A regulator should oversee tech giants like Google and Facebook to ensure their news content is trustworthy, a government-backed report has suggested.
The Cairncross Review into the future of UK news said such sites should help users identify fake news and "nudge people towards news of high quality".
The review also said Ofcom should assess the BBC's impact on online news on other providers.
In addition, the report called for a new Institute for Public Interest News.
Such a body, it said, could work in a similar way to the Arts Council, channelling public and private funding to "those parts of the industry it deemed most worthy of support".
The independent review, undertaken by former journalist Dame Frances Cairncross, was tasked with investigating the sustainability of high-quality journalism.
Its recommendations include measures to tackle "the uneven balance of power" between news publishers and online platforms that distribute their content.
Services such as Facebook, Google and Apple should continue their attempts to help readers understand how reliable a story is, and the process that decides which stories are shown should be more transparent, it says.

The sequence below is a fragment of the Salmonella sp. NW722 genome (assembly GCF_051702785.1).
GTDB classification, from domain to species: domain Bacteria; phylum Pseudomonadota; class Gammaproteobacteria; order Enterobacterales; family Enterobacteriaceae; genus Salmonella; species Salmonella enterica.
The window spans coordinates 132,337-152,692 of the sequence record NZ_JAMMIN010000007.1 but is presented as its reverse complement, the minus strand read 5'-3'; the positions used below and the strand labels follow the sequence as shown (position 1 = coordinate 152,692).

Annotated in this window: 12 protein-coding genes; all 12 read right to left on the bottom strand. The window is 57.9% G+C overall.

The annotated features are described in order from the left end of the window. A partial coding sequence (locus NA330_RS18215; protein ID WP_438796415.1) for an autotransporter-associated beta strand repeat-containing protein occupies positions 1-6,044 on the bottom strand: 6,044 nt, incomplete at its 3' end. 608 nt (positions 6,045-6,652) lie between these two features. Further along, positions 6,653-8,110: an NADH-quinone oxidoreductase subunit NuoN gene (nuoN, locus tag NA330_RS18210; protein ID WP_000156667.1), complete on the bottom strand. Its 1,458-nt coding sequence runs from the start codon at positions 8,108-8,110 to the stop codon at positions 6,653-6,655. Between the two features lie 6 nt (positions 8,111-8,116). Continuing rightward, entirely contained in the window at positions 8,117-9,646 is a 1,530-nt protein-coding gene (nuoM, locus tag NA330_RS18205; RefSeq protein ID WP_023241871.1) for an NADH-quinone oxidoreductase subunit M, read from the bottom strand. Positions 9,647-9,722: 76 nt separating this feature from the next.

"Their efforts should be placed under regulatory scrutiny - this task is too important to leave entirely to the judgment of commercial entities," according to the report.
Could a digital regulator stop the spread of so-called 'fake news'?
A regulator would initially only assess how well these sites are performing - but if this doesn't work, the report warns "it may be necessary to impose stricter provisions".
Yet the report falls short of requiring Facebook, Google and other tech giants to pay for the news they distribute via their platforms.
Dame Frances told the BBC's media editor Amol Rajan that "draconian and risky" measures could result in firms such as Google withdrawing their news services altogether.
"There are a number of ways we have suggested technology companies could behave differently and could be made to behave differently," she said.
"But they are mostly ways that don't immediately involve legislation."